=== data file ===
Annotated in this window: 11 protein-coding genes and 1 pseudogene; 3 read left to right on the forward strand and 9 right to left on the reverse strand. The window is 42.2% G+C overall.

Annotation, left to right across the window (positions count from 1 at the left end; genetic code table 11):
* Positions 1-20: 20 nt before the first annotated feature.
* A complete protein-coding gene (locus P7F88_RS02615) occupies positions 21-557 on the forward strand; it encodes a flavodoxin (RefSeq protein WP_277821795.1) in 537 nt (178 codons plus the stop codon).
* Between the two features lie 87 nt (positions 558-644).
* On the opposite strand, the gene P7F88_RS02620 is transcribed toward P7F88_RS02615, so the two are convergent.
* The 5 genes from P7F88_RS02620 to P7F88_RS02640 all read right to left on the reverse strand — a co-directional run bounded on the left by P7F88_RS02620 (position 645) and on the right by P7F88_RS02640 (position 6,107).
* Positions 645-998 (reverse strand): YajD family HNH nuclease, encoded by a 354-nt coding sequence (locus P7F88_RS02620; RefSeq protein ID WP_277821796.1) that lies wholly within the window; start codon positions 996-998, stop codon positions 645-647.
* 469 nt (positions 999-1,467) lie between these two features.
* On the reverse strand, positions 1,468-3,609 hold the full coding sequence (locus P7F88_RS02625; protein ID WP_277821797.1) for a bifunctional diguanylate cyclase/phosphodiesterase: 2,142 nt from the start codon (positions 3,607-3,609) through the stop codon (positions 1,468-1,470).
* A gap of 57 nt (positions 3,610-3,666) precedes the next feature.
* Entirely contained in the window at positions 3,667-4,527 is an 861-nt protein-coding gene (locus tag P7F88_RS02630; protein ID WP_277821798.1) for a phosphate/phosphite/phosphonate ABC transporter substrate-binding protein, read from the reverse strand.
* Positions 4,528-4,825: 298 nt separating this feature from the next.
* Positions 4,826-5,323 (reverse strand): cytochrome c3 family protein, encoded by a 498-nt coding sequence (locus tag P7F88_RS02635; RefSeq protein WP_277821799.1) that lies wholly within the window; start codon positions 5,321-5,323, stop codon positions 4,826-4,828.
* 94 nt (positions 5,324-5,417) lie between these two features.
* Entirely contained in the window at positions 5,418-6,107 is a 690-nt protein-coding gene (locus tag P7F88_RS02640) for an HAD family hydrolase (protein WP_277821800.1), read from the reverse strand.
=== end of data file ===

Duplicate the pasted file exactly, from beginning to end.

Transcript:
Annotated in this window: 11 protein-coding genes and 1 pseudogene; 3 read left to right on the forward strand and 9 right to left on the reverse strand. The window is 42.2% G+C overall.

Annotation, left to right across the window (positions count from 1 at the left end; genetic code table 11):
* Positions 1-20: 20 nt before the first annotated feature.
* A complete protein-coding gene (locus P7F88_RS02615) occupies positions 21-557 on the forward strand; it encodes a flavodoxin (RefSeq protein WP_277821795.1) in 537 nt (178 codons plus the stop codon).
* Between the two features lie 87 nt (positions 558-644).
* On the opposite strand, the gene P7F88_RS02620 is transcribed toward P7F88_RS02615, so the two are convergent.
* The 5 genes from P7F88_RS02620 to P7F88_RS02640 all read right to left on the reverse strand — a co-directional run bounded on the left by P7F88_RS02620 (position 645) and on the right by P7F88_RS02640 (position 6,107).
* Positions 645-998 (reverse strand): YajD family HNH nuclease, encoded by a 354-nt coding sequence (locus P7F88_RS02620; RefSeq protein ID WP_277821796.1) that lies wholly within the window; start codon positions 996-998, stop codon positions 645-647.
* 469 nt (positions 999-1,467) lie between these two features.
* On the reverse strand, positions 1,468-3,609 hold the full coding sequence (locus P7F88_RS02625; protein ID WP_277821797.1) for a bifunctional diguanylate cyclase/phosphodiesterase: 2,142 nt from the start codon (positions 3,607-3,609) through the stop codon (positions 1,468-1,470).
* A gap of 57 nt (positions 3,610-3,666) precedes the next feature.
* Entirely contained in the window at positions 3,667-4,527 is an 861-nt protein-coding gene (locus tag P7F88_RS02630; protein ID WP_277821798.1) for a phosphate/phosphite/phosphonate ABC transporter substrate-binding protein, read from the reverse strand.
* Positions 4,528-4,825: 298 nt separating this feature from the next.
* Positions 4,826-5,323 (reverse strand): cytochrome c3 family protein, encoded by a 498-nt coding sequence (locus tag P7F88_RS02635; RefSeq protein WP_277821799.1) that lies wholly within the window; start codon positions 5,321-5,323, stop codon positions 4,826-4,828.
* 94 nt (positions 5,324-5,417) lie between these two features.
* Entirely contained in the window at positions 5,418-6,107 is a 690-nt protein-coding gene (locus tag P7F88_RS02640) for an HAD family hydrolase (protein WP_277821800.1), read from the reverse strand.